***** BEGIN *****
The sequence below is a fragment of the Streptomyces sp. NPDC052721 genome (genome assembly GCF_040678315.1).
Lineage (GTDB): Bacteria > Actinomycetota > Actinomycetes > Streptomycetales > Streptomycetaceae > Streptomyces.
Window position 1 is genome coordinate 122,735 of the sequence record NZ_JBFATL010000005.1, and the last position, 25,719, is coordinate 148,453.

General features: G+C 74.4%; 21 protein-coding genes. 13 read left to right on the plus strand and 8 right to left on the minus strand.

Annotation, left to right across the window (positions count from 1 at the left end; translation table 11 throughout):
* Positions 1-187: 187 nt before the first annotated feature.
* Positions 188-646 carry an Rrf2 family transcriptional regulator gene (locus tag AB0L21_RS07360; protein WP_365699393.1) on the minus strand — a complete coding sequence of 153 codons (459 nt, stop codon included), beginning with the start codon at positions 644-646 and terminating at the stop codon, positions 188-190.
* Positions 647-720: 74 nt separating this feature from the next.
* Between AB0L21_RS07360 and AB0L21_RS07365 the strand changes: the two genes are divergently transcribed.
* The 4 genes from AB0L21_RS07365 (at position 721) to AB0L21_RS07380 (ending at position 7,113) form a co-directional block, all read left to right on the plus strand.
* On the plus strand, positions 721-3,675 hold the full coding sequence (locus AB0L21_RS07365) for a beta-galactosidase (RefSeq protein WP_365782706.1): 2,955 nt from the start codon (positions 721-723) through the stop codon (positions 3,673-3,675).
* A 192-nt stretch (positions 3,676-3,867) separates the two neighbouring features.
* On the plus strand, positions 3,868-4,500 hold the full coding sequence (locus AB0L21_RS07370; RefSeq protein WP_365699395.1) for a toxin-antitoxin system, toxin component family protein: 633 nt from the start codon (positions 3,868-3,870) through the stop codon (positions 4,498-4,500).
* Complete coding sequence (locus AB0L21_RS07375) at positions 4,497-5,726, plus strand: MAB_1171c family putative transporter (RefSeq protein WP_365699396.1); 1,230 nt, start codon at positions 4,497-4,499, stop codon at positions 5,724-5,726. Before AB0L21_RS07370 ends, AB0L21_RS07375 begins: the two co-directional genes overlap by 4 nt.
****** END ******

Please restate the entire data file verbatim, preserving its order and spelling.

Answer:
The sequence below is a fragment of the Streptomyces sp. NPDC052721 genome (genome assembly GCF_040678315.1).
Lineage (GTDB): Bacteria > Actinomycetota > Actinomycetes > Streptomycetales > Streptomycetaceae > Streptomyces.
Window position 1 is genome coordinate 122,735 of the sequence record NZ_JBFATL010000005.1, and the last position, 25,719, is coordinate 148,453.

General features: G+C 74.4%; 21 protein-coding genes. 13 read left to right on the plus strand and 8 right to left on the minus strand.

Annotation, left to right across the window (positions count from 1 at the left end; translation table 11 throughout):
* Positions 1-187: 187 nt before the first annotated feature.
* Positions 188-646 carry an Rrf2 family transcriptional regulator gene (locus tag AB0L21_RS07360; protein WP_365699393.1) on the minus strand — a complete coding sequence of 153 codons (459 nt, stop codon included), beginning with the start codon at positions 644-646 and terminating at the stop codon, positions 188-190.
* Positions 647-720: 74 nt separating this feature from the next.
* Between AB0L21_RS07360 and AB0L21_RS07365 the strand changes: the two genes are divergently transcribed.
* The 4 genes from AB0L21_RS07365 (at position 721) to AB0L21_RS07380 (ending at position 7,113) form a co-directional block, all read left to right on the plus strand.
* On the plus strand, positions 721-3,675 hold the full coding sequence (locus AB0L21_RS07365) for a beta-galactosidase (RefSeq protein WP_365782706.1): 2,955 nt from the start codon (positions 721-723) through the stop codon (positions 3,673-3,675).
* A 192-nt stretch (positions 3,676-3,867) separates the two neighbouring features.
* On the plus strand, positions 3,868-4,500 hold the full coding sequence (locus AB0L21_RS07370; RefSeq protein WP_365699395.1) for a toxin-antitoxin system, toxin component family protein: 633 nt from the start codon (positions 3,868-3,870) through the stop codon (positions 4,498-4,500).
* Complete coding sequence (locus AB0L21_RS07375) at positions 4,497-5,726, plus strand: MAB_1171c family putative transporter (RefSeq protein WP_365699396.1); 1,230 nt, start codon at positions 4,497-4,499, stop codon at positions 5,724-5,726. Before AB0L21_RS07370 ends, AB0L21_RS07375 begins: the two co-directional genes overlap by 4 nt.